Theresa May has finally taken a spanner to the stabilising wheels of her premiership, graduating from a tricycle to a fully- fledged two-wheeler. At present it is a bodged garage job; stable but lacking fine-tuning and a lack of gears. However, the basics are there and if her tool box continues to grow in light of the complexity of dealing with President Trump, who is to say it might not one day resemble a Raleigh. Other bike brands are available.
The political circumstance that has crystallised the need for her to take control of the handlebars of her political destiny, is debate over President Trump’s executive order banning the entry of people from seven Muslim majority countries from entering the United States. Protesters have been hanging off the gates of Downing Street demanding to know if she was complicit in the knowledge of his plans (the fact that the Republican majority leader only found out about the directive from the media does not seem to have allayed fears about the content of Friday’s tete-a-tete). More important than the did-she-know- didn’t-she-know see saw, are the broader implications of what Trump’s directive and his behaviour since, have set in motion on the global playground of politics.
It was not just a simple directive that Trump issued; it was the formal unleashing of a political ideology, the like of which has been unseen in modern moderate politics. His is a unique brand of politics that refuses to kneel to the power of the media, nor to the popular outrage of the world’s population. It is a politics that means he can sack the acting attorney-general for advising lawyers not to fight cases relating to those opposing his ban. It is a politics that is inspiring other powers in the western world to digress from their moderate positions.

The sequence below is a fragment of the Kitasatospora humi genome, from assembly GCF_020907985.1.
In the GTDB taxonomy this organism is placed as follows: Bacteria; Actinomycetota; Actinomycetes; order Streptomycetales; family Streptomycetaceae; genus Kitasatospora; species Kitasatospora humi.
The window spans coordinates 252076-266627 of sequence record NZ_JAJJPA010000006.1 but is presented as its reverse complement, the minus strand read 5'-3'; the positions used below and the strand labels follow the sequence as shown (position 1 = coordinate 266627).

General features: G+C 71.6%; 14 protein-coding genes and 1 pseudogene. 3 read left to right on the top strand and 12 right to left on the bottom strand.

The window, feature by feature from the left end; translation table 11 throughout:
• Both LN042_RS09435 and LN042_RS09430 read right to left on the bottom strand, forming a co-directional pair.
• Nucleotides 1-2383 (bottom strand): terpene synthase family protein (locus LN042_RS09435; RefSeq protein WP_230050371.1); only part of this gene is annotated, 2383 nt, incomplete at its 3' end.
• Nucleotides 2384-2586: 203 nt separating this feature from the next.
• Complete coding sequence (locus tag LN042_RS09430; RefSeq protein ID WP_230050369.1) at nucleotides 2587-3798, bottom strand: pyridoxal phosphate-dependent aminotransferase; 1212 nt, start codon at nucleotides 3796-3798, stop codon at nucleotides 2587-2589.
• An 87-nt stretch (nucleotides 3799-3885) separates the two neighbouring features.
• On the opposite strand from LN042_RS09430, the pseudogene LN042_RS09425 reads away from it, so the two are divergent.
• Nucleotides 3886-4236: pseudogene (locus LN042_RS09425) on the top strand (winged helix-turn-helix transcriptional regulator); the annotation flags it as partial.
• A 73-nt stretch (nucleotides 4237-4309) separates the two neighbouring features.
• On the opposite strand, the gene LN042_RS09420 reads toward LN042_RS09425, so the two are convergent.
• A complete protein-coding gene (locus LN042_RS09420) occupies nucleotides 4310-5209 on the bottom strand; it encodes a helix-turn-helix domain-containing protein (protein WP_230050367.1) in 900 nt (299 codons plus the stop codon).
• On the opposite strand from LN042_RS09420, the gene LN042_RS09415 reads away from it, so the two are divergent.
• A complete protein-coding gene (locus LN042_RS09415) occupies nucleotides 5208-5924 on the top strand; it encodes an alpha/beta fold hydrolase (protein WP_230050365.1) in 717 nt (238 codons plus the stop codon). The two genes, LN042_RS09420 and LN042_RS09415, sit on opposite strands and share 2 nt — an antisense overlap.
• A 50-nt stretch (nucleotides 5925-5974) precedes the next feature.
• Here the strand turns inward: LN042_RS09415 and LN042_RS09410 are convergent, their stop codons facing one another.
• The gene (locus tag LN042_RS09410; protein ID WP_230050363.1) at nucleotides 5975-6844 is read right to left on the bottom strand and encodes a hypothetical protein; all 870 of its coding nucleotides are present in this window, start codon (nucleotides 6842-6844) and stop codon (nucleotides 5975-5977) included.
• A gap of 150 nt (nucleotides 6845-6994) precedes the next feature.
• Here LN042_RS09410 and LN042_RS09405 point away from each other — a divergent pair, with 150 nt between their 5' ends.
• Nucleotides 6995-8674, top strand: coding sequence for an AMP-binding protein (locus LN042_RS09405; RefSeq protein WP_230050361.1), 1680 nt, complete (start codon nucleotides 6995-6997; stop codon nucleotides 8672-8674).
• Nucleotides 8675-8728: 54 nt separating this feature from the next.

Nowhere is this trend more evident than Europe. As expected, Le Pen did not miss a chance to align her party with President Trump’s radical populism, with one of her advisors stating that the Front National would not be opposed to implementing a similar Muslim-banning policy in the event of a Le Pen victory. Similarly, the Austrian coalition government have also decided upon a tighter immigration package which will see German language and integration classes implemented, as well as a burqa ban. It is as if Trump’s directive was the first domino to fall in the precarious state of the political status-quo of the west.
Indeed, despite the ongoing demonstrations against Trump’s directive that have spread like wildfire around the world, he is steadfast in his decision. This refusal to renege on his executive order in the face of public furore is something that characterises Trump as a very new type of leader. He will not kowtow to the establishment, to the press and nor to his electors.
Much like children in school yard, other politicians are finding inspiration in his irreverence. In a bizarre reversal of the typical dynamic, we the general public now find ourselves in the position of school staff, with Trump and his cronies acting as the group of classroom tyrants testing our limits. Some are preparing the case for his expulsion, but the more important question is that predicated on the phenomenon witnessed in Europe; how many others will Trump lead astray?